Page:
I Have Voted Republican for Many Years, But I Do Not Put My Trust in a Political Party
Politics / Culture
July 21, 2022
Because the Republican platforms over the years have been much closer to my values than the Democratic platforms, I have voted Republican for as long as I can remember.
But when it comes to bringing about moral and cultural change in America, I do not look to a political party.
Not a chance.
There is moral compromise in both major parties, and the battle we are fighting for the soul of the nation is a spiritual battle long before it is a political battle. The recent House vote to codify same-sex “marriage” was yet another reminder for us.
As reported by Fox News on July 19, “A vote to codify same-sex marriage into federal law split House Republicans on Tuesday, with roughly a third of the GOP conference voting with Democrats in favor and the rest opposing.
“In a 267-157 vote, the House passed legislation repealing the Defense of Marriage Act and enshrining protections for gay marriage into federal law. Overall, 47 House Republicans voted with nearly every single Democrat to back the measure, dubbed the Respect for Marriage Act.”
Let that sink in for a moment.
It is bad enough that this bill is called the “Respect for Marriage Act,” seeing that the “marriage” of which it speaks represents a radical and fundamental redefining of the institution of marriage.
And it is to the shame of the Democratic Party that “nearly every single Democrat” voted in favor of the measure.
But it is no surprise that the Democrats voted this way, seeing that they are overtly and proudly pro-LGBTQ+. Perhaps the only surprise is that there were any who did not toe the line.
But for 47 Republicans to vote this way, representing almost 25 percent of all Republicans in the House, is both surprising and shameful.
That’s because the Republican Party is supposed to be the pro-life, pro-family party, the party that upholds traditional Judeo-Christian values. Why else do so many conservative Christians vote Republican if not for these core moral and social values?
The fact is that the redefining of marriage by the Supreme Court in 2015 represents one of the most radical social developments in our nation’s history, fundamentally changing the meaning and purpose of marriage.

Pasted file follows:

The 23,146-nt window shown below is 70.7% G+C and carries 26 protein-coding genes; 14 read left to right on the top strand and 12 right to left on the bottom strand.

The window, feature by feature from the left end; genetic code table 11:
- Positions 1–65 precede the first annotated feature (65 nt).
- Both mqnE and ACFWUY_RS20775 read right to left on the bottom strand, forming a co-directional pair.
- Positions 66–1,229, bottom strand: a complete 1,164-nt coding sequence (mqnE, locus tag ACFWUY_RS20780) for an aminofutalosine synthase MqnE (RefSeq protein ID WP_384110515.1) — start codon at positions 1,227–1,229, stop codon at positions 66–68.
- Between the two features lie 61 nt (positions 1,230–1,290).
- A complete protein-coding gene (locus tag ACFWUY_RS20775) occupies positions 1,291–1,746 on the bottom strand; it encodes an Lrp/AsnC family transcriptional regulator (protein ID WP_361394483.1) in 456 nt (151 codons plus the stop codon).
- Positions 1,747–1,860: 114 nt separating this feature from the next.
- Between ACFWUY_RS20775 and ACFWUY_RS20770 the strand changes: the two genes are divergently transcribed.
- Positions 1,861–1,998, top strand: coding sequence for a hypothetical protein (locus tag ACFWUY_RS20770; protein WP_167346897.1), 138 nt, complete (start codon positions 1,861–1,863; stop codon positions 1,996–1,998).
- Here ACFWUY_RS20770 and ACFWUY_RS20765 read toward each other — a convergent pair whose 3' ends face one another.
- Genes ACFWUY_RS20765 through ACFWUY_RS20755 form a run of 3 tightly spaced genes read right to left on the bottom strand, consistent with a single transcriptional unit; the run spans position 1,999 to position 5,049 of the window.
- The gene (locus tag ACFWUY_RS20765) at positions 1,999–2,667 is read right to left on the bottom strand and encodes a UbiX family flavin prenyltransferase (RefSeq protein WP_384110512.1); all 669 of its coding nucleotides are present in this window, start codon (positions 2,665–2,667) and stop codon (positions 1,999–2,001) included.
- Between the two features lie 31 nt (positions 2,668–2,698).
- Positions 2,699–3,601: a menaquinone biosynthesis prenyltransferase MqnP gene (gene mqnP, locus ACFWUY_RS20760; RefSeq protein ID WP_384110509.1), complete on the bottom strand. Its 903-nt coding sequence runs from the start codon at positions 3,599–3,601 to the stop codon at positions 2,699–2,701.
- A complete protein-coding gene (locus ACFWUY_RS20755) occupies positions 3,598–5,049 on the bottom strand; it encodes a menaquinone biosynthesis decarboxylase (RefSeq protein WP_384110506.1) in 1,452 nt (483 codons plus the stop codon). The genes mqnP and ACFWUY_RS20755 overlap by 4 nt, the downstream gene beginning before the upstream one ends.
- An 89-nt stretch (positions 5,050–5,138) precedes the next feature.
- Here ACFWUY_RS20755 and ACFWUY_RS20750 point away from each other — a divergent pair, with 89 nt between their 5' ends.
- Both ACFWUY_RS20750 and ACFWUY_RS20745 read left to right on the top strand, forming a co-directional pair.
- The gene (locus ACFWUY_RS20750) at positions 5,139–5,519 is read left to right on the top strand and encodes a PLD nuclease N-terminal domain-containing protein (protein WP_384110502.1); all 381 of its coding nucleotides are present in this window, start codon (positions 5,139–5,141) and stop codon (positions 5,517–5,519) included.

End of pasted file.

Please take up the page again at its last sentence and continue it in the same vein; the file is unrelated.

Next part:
In fact, the same Barack Obama who lit up the White House in rainbow colors to celebrate the 2015 ruling is the same person who said while campaigning in 2008 that, as a Christian, he believed marriage was the union of one man and one woman.
Not only so, but Proposition 8, which was on the ballot in 2008 in California and which upheld the historic definition of marriage, was passed with the help of the large turnout of African American voters. They voted for Barack Obama, but in keeping with their largely conservative family values, they voted for Proposition 8. In their mind, the man they were voting for shared their views.
That’s how dramatically and quickly the tide changed in our nation, from candidate Obama affirming male-female marriage to President Obama shifting his views already in his first term.
That’s part of the reason we find ourselves in the midst of such cultural madness today, where the very meaning of “woman” is hotly debated, where medical websites use acronyms such as AFAB and AMAB (meaning, assigned female at birth and assigned male at birth) rather than “female” and “male,” and where even the Merriam-Webster dictionary has expanded its definition of “female.”
The normalizing of same-sex “marriage” simply represented the proverbial camel’s nose entering the tent, to be followed by: 1) the amping up of radical trans activism in the schools, in the workplace, on TV and social media, and in sports; 2) the rise of drag queens, to the point that the American Library Association endorses drag queens reading stories to little children in libraries; 3) the increasing marginalization of those holding to conservative Christian values on both grass roots and legal levels.
In fact, if I provided links just to my relevant articles on these subjects over the last 7 years (since Obergefell), this entire page (literally) would be filled with “see here and here and here . . . .” The list is almost endless. (For the moment, if you want devastating proof of #3 in the list, above, go here.)
Really now, redefining marriage was not even on the radar for leading gay activists just a few decades ago, since under no circumstances was a cultural shift of this enormity even envisioned. Yet here we stand today, when 47 Republicans voted to codify this radical redefinition of our most fundamental social institution.
Again, as I have said many times, by saying this, I do not mean that gay couples do not love each other deeply. And I do not deny that many of them are incredibly devoted parents. I simply mean that marriage throughout history, with the rarest and slightest exceptions (like Nero marrying a man who took on female characteristics), has always been the union of a male and female. And from a biblical perspective, the idea of two men or two women marrying would be utterly abhorrent.
For 47 House Republicans to vote to protect this new version of “marriage” is deplorable (in the worst sense of the word), regardless of what Republican Senators decide to do.
And it is another reminder that, while I continue to prefer Republican policies to Democrat policies, by and large, I absolutely do not look to either party to be major agents of righteous moral and cultural change. That remains the calling of the Church and the role of the gospel.
As I argue in my forthcoming book, The Political Seduction of the Church, to confuse the role of politics with the role of the gospel is a fatal mistake.
We cannot afford to make it again.